Megan Wilkinson has perhaps the most varied position in the Presidio’s
Archaeology Lab. Her formal title is Museum Specialist for the Presidio
Trust. In this capacity, she manages the archaeological collections recovered
on Presidio lands. Megan is also trained as an Archaeologist, having received
her Master’s degree from San Francisco State University in 2002.
She implements those skills when she joins her lab co-workers monitoring
on site and in the field. Finally, Megan coordinates the education and
volunteer outreach programs of the Archaeology Lab. Through this role,
she created an education program in conjunction with the Crissy Field
Center that was awarded the Governor’s Award for Historic Preservation
in 2002. Megan has worked for the Presidio Trust for two years.
Charles is studying Anthropological Sciences at Stanford University. He
has always loved the Presidio, and digging it up has made him love it
even more. In his spare time he plays lead guitar and eats raw meat. He
would like to thank Allan Holdsworth, Aajonus Vonderplanitz, and Jacob
Fiss-Hobart for supplying inspiration.
Tanya recently graduated from Stanford University with a degree in English.
She has always been interested in archaeology and is grateful that Stanford
granted her the opportunity to explore a different field. After excavating
at the Presidio, Tanya will be working at the Orange County Legal Aid
Society and applying to law school.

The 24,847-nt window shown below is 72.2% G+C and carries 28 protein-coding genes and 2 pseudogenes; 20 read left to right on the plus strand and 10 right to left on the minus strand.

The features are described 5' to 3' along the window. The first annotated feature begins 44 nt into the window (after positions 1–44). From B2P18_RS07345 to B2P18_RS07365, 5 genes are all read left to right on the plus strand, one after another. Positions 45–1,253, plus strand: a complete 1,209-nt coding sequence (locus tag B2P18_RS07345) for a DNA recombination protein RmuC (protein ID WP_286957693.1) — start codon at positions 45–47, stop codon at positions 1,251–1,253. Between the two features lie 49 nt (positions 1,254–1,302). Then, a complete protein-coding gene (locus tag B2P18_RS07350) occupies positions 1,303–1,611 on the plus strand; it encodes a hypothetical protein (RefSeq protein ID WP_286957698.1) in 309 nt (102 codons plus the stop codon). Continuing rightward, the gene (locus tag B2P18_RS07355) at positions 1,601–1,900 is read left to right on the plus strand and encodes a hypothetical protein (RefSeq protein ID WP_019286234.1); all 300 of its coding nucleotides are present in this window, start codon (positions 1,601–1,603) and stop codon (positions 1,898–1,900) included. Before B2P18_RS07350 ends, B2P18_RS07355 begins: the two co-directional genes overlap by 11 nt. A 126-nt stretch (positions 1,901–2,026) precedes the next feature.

Bea is currently working on her M.A. degree in Cultural Resource Management
at Sonoma State University. She holds a B.A. in Anthropology and a B.S.
in Business. She is particularly interested in Plantation archaeology,
African American mining communities of the 1850’s, and African American
frontier towns in California settled in the mid- to late-19th century.
She is also really interested in the Spanish-colonial period in California,
and hopes to one day take her trowel with her around the globe and work
on digs worldwide.
Jun is from Japan and is currently an undergraduate at UC Berkeley majoring
in anthropology, with special interests in Japanese archaeology and culture
contact. He’s particularly interested in identity formation when
two different cultures meet, as he himself is the product of an encounter
between two different cultures.
Aditi is going into her final year as a B.A. Combined Studies student
at the University of Manchester. As part of the program she is focusing
on Archaeology, Environmental Planning and Management, and Geography.
She is interested in the history and cultural contributions archaeology
makes that go into identity creation. She is enjoying getting some archaeological
field experience and also learning about the archaeology and history of
a place she doesn’t know too much about. Aditi plans to continue
her education in archaeology, and hopes that her experience this summer
will help point her to a more specific interest within the discipline.
Jen was born and raised in Southern California but now attends Boston
University, where she will be a junior in the fall, majoring in Archaeology